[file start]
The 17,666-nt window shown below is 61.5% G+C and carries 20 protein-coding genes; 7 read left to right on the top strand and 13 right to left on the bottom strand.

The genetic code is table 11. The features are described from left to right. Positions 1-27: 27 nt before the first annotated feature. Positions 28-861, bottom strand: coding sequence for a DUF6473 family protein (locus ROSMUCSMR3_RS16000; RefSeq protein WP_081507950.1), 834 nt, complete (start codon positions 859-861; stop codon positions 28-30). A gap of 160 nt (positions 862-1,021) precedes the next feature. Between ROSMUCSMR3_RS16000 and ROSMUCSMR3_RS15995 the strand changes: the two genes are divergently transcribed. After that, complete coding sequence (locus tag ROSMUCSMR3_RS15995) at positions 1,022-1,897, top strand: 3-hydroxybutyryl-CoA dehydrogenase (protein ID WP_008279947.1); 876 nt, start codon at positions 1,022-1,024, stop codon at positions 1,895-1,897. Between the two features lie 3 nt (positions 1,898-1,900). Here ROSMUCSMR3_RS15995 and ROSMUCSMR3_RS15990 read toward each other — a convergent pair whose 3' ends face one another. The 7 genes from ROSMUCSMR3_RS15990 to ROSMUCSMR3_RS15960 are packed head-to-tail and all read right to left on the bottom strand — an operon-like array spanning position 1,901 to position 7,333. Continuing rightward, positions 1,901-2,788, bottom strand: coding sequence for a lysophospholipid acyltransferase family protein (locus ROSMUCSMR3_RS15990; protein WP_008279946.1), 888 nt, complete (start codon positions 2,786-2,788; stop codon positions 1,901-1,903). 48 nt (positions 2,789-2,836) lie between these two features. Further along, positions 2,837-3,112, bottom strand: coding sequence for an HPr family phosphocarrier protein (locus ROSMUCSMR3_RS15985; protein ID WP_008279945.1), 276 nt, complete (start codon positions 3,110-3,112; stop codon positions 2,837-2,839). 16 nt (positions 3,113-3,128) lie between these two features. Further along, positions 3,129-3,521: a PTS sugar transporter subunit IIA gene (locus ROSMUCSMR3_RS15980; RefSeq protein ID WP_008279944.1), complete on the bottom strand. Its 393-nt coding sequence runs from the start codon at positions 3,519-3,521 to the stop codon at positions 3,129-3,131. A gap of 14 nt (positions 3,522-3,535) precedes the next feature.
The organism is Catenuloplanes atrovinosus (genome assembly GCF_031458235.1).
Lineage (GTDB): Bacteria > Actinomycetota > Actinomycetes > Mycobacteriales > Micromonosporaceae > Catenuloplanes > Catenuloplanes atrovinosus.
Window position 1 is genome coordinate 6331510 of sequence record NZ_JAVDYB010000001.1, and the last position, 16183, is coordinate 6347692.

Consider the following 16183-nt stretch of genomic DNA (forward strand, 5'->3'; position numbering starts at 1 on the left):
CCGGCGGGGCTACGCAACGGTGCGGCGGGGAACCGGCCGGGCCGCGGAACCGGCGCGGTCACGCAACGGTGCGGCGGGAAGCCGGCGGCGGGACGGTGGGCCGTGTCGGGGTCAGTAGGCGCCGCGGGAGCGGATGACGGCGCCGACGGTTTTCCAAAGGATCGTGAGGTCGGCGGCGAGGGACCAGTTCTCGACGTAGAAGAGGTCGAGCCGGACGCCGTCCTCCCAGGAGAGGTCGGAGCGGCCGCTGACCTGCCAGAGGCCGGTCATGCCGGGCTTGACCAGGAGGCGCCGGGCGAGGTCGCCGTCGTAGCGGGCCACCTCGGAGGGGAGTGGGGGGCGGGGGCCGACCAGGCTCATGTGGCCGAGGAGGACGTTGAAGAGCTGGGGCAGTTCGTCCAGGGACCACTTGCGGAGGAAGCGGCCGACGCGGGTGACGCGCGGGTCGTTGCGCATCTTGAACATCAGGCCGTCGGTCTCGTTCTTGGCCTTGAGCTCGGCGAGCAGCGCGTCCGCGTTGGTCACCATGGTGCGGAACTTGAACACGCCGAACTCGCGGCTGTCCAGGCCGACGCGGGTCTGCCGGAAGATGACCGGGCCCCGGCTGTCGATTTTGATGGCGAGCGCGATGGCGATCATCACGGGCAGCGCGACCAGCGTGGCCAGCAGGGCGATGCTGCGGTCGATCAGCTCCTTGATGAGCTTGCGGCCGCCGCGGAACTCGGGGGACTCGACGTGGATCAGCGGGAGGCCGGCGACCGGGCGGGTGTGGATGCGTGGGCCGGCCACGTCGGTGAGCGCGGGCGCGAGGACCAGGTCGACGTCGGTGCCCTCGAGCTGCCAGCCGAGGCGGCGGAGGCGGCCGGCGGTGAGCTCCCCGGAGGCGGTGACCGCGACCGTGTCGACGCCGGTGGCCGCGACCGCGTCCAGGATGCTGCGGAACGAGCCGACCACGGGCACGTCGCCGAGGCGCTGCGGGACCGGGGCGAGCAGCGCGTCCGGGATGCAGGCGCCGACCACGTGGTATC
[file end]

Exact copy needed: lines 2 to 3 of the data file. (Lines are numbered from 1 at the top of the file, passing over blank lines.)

The genetic code is table 11. The features are described from left to right. Positions 1-27: 27 nt before the first annotated feature. Positions 28-861, bottom strand: coding sequence for a DUF6473 family protein (locus ROSMUCSMR3_RS16000; RefSeq protein WP_081507950.1), 834 nt, complete (start codon positions 859-861; stop codon positions 28-30). A gap of 160 nt (positions 862-1,021) precedes the next feature. Between ROSMUCSMR3_RS16000 and ROSMUCSMR3_RS15995 the strand changes: the two genes are divergently transcribed. After that, complete coding sequence (locus tag ROSMUCSMR3_RS15995) at positions 1,022-1,897, top strand: 3-hydroxybutyryl-CoA dehydrogenase (protein ID WP_008279947.1); 876 nt, start codon at positions 1,022-1,024, stop codon at positions 1,895-1,897. Between the two features lie 3 nt (positions 1,898-1,900). Here ROSMUCSMR3_RS15995 and ROSMUCSMR3_RS15990 read toward each other — a convergent pair whose 3' ends face one another. The 7 genes from ROSMUCSMR3_RS15990 to ROSMUCSMR3_RS15960 are packed head-to-tail and all read right to left on the bottom strand — an operon-like array spanning position 1,901 to position 7,333. Continuing rightward, positions 1,901-2,788, bottom strand: coding sequence for a lysophospholipid acyltransferase family protein (locus ROSMUCSMR3_RS15990; protein WP_008279946.1), 888 nt, complete (start codon positions 2,786-2,788; stop codon positions 1,901-1,903). 48 nt (positions 2,789-2,836) lie between these two features. Further along, positions 2,837-3,112, bottom strand: coding sequence for an HPr family phosphocarrier protein (locus ROSMUCSMR3_RS15985; protein ID WP_008279945.1), 276 nt, complete (start codon positions 3,110-3,112; stop codon positions 2,837-2,839). 16 nt (positions 3,113-3,128) lie between these two features. Further along, positions 3,129-3,521: a PTS sugar transporter subunit IIA gene (locus ROSMUCSMR3_RS15980; RefSeq protein ID WP_008279944.1), complete on the bottom strand. Its 393-nt coding sequence runs from the start codon at positions 3,519-3,521 to the stop codon at positions 3,129-3,131. A gap of 14 nt (positions 3,522-3,535) precedes the next feature.
The organism is Catenuloplanes atrovinosus (genome assembly GCF_031458235.1).